A model of optimal dosing of antibiotic treatment in biofilm

Mudassar Imran, Hal Smith

Research output: Contribution to journalArticlepeer-review

14 Scopus citations


Biofilms are heterogeneous matrix enclosed micro-colonies of bac-teria mostly found on moist surfaces. Biofilm formation is the primary cause of several persistent infections found in humans. We derive a mathematical model of biofilm and surrounding fluid dynamics to investigate the effect of a periodic dose of antibiotic on elimination of microbial population from biofilm. The growth rate of bacteria in biofilm is taken as Monod type for the limiting nutrient. The pharmacodynamics function is taken to be dependent both on limiting nutrient and antibiotic concentration. Assuming that flow rate of fluid compartment is large enough, we reduce the six dimensional model to a three dimensional model. Mathematically rigorous results are derived providing suf-ficient conditions for treatment success. Persistence theory is used to derive conditions under which the periodic solution for treatment failure is obtained. We also discuss the phenomenon of bi-stability where both infection-free state and infection state are locally stable when antibiotic dosing is marginal. In addition, we derive the optimal antibiotic application protocols for different scenarios using control theory and show that such treatments ensure bacteria elimination for a wide variety of cases. The results show that bacteria are successfully eliminated if the discrete treatment is given at an early stage in the infection or if the optimal protocol is adopted. Finally, we examine factors which if changed can result in treatment success of the previously treatment failure cases for the non-optimal technique.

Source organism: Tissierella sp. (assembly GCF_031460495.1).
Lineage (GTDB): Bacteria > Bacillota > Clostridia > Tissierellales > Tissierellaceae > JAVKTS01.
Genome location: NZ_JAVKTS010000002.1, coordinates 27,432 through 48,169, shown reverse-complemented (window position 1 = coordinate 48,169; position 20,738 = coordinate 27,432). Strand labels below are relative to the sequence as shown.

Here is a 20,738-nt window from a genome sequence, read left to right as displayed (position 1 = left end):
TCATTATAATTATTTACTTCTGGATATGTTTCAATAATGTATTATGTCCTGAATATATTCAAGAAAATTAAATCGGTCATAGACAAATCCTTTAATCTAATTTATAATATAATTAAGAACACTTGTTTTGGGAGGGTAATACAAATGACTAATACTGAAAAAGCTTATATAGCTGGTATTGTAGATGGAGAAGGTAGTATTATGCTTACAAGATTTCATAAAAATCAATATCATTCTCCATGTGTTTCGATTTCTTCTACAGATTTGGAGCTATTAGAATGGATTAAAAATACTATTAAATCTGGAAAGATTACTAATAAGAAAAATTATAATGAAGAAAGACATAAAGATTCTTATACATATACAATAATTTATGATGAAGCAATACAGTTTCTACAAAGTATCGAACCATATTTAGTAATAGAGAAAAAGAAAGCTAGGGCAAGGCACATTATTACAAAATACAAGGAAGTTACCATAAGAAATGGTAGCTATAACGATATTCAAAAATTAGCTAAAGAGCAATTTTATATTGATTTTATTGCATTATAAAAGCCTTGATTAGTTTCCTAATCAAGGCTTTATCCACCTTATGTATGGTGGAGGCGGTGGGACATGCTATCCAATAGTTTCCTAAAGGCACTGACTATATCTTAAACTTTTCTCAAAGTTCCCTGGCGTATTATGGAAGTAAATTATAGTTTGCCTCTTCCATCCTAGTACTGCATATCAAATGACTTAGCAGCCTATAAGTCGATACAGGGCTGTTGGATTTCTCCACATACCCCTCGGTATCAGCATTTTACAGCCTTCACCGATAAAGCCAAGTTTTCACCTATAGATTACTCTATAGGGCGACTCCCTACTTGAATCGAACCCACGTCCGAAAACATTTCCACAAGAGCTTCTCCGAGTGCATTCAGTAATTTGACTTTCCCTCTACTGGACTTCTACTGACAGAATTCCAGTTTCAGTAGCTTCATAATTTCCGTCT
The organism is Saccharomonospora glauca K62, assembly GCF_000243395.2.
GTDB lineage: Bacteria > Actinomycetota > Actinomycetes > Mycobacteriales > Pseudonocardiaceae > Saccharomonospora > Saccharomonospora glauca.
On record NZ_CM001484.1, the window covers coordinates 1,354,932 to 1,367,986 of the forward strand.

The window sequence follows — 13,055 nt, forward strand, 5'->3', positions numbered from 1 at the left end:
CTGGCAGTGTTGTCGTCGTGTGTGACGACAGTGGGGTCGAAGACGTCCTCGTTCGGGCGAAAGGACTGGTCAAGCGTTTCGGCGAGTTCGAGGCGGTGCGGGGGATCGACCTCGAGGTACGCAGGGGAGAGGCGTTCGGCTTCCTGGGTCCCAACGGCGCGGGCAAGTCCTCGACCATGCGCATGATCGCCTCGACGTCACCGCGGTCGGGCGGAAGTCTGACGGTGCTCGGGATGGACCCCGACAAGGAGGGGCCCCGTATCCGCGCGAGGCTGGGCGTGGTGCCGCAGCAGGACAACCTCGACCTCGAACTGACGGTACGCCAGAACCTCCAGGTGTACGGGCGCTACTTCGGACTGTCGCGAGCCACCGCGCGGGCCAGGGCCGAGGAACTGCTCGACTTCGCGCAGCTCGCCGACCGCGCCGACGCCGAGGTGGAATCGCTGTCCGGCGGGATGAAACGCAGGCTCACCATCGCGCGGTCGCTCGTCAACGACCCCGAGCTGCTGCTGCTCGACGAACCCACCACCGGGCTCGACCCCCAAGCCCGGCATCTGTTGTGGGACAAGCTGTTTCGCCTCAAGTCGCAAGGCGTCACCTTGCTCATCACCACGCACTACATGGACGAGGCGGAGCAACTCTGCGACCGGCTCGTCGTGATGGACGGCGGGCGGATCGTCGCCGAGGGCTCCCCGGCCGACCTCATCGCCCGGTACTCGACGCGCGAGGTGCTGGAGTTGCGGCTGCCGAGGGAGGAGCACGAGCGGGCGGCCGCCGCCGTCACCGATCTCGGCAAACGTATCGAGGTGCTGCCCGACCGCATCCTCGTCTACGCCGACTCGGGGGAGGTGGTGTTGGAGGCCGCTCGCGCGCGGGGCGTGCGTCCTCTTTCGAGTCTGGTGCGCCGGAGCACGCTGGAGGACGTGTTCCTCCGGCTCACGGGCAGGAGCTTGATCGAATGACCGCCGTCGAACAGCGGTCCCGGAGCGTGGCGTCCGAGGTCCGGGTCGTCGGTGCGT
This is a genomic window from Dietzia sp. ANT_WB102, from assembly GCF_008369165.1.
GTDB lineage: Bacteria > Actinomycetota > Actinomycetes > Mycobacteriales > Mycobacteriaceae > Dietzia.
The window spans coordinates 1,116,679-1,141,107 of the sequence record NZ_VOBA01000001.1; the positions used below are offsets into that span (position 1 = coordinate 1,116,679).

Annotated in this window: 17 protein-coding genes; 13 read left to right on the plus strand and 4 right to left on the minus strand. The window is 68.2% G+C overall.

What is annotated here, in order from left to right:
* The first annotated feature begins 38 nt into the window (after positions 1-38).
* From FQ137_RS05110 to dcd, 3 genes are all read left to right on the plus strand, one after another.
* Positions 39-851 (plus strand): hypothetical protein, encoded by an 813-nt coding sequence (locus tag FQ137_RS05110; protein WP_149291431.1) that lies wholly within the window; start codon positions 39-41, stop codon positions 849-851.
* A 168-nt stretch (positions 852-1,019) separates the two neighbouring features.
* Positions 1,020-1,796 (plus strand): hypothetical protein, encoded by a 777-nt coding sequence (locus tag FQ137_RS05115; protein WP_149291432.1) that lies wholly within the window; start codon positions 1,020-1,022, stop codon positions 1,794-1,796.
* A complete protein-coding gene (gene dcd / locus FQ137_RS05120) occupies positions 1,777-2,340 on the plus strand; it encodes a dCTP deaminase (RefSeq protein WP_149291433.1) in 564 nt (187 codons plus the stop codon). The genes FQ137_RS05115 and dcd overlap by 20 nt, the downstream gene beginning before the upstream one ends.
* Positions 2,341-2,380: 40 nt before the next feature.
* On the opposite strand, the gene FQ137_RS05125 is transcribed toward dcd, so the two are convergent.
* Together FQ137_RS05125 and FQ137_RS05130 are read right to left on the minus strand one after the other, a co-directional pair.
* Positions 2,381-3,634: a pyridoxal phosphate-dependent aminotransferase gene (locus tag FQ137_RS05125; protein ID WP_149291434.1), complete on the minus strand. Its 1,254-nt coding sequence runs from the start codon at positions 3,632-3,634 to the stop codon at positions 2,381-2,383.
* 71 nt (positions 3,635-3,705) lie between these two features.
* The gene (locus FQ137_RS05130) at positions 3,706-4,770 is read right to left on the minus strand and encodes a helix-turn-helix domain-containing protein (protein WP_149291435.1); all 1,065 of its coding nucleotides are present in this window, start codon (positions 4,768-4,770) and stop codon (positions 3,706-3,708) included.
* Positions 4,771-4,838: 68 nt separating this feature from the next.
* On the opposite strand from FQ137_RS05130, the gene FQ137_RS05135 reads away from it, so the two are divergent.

Original languageEnglish (US)
Pages (from-to)547-571
Number of pages25
JournalMathematical Biosciences and Engineering
Issue number3
StatePublished - Jun 2014


  • Antibiotic treatment
  • Bactericidal
  • Biofilm
  • Persistence
  • Perturbation
  • Stability

ASJC Scopus subject areas

  • Modeling and Simulation
  • Agricultural and Biological Sciences(all)
  • Computational Mathematics
  • Applied Mathematics


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